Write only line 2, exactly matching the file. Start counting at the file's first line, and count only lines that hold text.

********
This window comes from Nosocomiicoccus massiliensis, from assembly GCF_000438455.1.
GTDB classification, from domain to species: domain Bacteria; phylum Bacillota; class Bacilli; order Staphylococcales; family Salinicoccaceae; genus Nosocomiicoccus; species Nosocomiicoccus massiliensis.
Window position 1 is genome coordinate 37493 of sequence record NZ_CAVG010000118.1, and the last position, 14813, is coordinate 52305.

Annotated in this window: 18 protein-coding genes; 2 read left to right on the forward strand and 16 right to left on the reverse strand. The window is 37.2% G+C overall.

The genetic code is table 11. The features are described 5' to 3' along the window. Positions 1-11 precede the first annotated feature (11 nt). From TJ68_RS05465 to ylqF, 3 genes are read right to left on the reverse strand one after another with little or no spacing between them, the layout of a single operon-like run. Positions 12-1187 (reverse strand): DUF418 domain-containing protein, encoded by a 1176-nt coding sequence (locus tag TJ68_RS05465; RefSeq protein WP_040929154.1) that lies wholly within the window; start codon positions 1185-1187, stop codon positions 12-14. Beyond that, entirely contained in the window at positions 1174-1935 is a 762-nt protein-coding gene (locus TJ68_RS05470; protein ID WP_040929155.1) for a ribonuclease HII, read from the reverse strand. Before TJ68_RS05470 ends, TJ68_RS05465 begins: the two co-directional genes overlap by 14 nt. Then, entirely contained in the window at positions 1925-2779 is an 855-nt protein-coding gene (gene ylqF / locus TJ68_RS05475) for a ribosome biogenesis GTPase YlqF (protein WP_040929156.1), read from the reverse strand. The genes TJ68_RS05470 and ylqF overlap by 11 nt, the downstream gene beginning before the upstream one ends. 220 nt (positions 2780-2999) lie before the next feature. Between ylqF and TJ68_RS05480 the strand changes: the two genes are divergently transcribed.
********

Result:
GTDB classification, from domain to species: domain Bacteria; phylum Bacillota; class Bacilli; order Staphylococcales; family Salinicoccaceae; genus Nosocomiicoccus; species Nosocomiicoccus massiliensis.